The fact is that Russian has lost the dominant status it possessed during Soviet times in Ukraine. It is currently a foreign language in this country, just like English or German. But no one will stop you from acquiring a perfect command of this language. By the way, one should take Georgia as an example, Pawel continues. After the Russian invasion of 2008, Russian was dropped completely in schools. Now young people can speak perfect English and are no longer susceptible to Russian propaganda.

Admittedly, it is rather excessive if everything Russian is totally rejected, whether films or goods that are “made in Russia”. Russia embodies the idea of an imperium, the idea of the Soviet Union. It is precisely against this that people in Ukraine wish to defend themselves. If the war comes to an end, everything will level itself out again. In Pawel’s family, Russian too is still spoken today. “We still read Pushkin’s fairy tales to children, just like we did before. In the same way we read Ukrainian fairy tales in Ukrainian. Or English ones in English.”

Sergei Nikolaevich gets up. “There can be no surprises, not even the slightest surprise, when it comes to acquiring a language. It is a long and painful process”. It is not entirely clear, to whom he wishes to direct these words.

The new season is opening at monotheater “Kut”. “Poems are for wives, but songs are for everyone!” says Volodymyr Smotritel and plays a ballad that he’s compose himself on his guitar. He sits on the well-lit stage in an overcrowded theatre. His ten-year-old son, who has just rung the theatre bell to signal that the proceedings are about to commence, wears an embroidered Vyshyvanka shirt.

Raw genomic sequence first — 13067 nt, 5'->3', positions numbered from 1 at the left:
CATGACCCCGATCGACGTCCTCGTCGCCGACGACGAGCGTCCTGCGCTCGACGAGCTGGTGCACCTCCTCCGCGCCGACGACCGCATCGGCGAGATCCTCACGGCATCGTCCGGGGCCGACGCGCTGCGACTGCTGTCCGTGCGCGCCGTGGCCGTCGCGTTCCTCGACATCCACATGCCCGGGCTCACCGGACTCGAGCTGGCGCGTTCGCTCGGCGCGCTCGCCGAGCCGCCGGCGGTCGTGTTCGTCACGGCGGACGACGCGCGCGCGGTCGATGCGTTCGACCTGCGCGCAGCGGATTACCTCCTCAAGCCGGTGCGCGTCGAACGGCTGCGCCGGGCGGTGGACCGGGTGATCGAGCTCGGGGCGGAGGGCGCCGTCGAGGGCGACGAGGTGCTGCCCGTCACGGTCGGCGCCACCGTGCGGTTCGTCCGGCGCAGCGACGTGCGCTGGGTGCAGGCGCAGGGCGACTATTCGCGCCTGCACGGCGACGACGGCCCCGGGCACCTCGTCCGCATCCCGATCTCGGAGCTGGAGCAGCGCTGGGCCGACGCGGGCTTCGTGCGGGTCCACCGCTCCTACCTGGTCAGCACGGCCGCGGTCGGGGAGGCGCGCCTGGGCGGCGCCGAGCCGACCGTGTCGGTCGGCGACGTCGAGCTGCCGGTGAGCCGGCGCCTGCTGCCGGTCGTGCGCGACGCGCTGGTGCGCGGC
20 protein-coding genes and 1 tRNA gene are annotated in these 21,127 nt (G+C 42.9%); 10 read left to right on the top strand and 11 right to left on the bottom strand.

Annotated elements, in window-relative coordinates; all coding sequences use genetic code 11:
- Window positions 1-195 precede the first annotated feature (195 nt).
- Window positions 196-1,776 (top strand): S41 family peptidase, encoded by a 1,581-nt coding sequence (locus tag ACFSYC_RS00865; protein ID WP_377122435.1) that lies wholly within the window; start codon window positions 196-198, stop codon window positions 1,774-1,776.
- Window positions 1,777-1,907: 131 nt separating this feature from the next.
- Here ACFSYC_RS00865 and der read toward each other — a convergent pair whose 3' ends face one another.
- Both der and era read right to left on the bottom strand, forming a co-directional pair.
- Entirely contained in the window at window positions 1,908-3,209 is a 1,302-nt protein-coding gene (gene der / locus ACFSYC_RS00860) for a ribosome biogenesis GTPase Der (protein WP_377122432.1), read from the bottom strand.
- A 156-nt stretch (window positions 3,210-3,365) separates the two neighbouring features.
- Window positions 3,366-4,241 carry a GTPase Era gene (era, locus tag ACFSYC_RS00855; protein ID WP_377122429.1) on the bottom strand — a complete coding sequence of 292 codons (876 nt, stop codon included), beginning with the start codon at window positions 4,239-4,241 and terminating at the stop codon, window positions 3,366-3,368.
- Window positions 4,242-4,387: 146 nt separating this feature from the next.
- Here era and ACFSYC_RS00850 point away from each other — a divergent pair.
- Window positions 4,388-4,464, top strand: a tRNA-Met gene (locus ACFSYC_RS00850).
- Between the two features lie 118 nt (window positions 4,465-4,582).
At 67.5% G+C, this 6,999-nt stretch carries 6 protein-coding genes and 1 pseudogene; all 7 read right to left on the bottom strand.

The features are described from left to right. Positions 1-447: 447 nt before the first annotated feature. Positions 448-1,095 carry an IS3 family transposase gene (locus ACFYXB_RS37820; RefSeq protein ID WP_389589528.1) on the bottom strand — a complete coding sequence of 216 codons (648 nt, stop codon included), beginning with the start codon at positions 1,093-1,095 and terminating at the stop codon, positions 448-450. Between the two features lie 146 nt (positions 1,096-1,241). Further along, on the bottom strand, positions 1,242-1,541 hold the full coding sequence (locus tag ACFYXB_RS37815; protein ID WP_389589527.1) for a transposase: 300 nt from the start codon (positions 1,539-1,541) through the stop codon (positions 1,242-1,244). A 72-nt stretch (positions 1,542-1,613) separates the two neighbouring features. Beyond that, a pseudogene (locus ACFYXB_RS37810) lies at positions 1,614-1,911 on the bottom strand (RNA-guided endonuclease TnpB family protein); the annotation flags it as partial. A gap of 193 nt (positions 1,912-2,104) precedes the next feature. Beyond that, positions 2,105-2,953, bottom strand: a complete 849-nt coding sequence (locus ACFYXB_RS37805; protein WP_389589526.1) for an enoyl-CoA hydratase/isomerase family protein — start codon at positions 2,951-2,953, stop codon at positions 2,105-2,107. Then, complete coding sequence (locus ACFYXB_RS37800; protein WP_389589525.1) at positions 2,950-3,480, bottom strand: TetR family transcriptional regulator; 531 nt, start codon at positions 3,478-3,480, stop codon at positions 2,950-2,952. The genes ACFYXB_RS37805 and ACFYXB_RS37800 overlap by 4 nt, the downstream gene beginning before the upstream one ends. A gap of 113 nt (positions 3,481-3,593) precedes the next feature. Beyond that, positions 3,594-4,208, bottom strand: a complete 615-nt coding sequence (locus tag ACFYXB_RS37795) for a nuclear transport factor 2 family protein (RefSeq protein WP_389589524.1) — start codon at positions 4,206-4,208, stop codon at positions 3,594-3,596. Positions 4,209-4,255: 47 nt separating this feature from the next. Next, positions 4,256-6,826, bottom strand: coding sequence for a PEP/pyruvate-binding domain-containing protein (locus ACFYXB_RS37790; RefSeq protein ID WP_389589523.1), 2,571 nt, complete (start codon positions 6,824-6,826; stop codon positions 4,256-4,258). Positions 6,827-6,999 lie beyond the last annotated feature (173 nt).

The poems were penned by a famous poet. A CD is presented that may never have been produced, where it not for the sponsorship found through the theatre, says Volodymyr, beaming at the audience for a short while. The author of the poetry acknowledges Volodymyr’s introduction as an invitation. He rises from his seat in the first row and allows himself to be heaved up onto the stage by eager helpers.

“It is so refreshing to be here in this theatre, a place where we can remain silent together, after all, there are more and more chatterboxes all around us”. The audience snigger. In addition, he apologizes for not being completely sober. He has just returned from a funeral. Not that this disrupts the spirited atmosphere in the theatre. The audience sing along, laugh, applaud. At the end, there are a lot of flowers. The largest bouquet consists exclusively of chrysanthemums in the national colours of yellow and blue. “Dobroho wetschora! Enjoy the rest of your evening”, remarks Volodymyr’s son as he bids the audience farewell. And “Slawa Ukrajini! Glory to Ukraine!”

The theatregoers leave the theatre hall in small groups and join the people all dressed up to party, who stroll through the pedestrianized streets. It is a mild evening. “This ‘Corner’, this theatre here, is the spiritual centre for us”, says Maria, 51 years of age, who introduces herself as the chairperson of the regional branch of the Writer’s Union of Ukraine.

Maria says that she writes her poems in Russian and Ukrainian. Recently, she even received a prize for lyric poetry from Russia. She’s not able to explain when or why she feels like speaking one or the other language. Like many others in the city, she completed school in Russian and spoke only Russian. Until in 2004 the Orange Revolution broke out. At which point, she simply poured forth in Ukrainian. She discovered the beauty of the language and her own roots.

Now Maria says she feels a need to recite something from her lyrics, and spontaneously commences on the spot: “The grand boulevard here is a ballroom, where the chestnut trees dance…” A couple of passers-by stop and stand beside her, listening. A young man holds a slip of paper and a phone in his hand. He asks a woman to tap in a number for him. The woman doesn’t immediately understand what he means. Then the man shows her his hands, which have curled-up fingers. They look like claws. “Sorry, sister! I’ve come from the goddamn front. And my fingers don’t do what I want them to anymore”. The woman’s hands tremble as she types the number in.

Published 9 December 2016
Original in German
Translated by Ben Tendler
First published by First published in Eurozine (English and German versions)

© Irina Serdyuk / Eurozine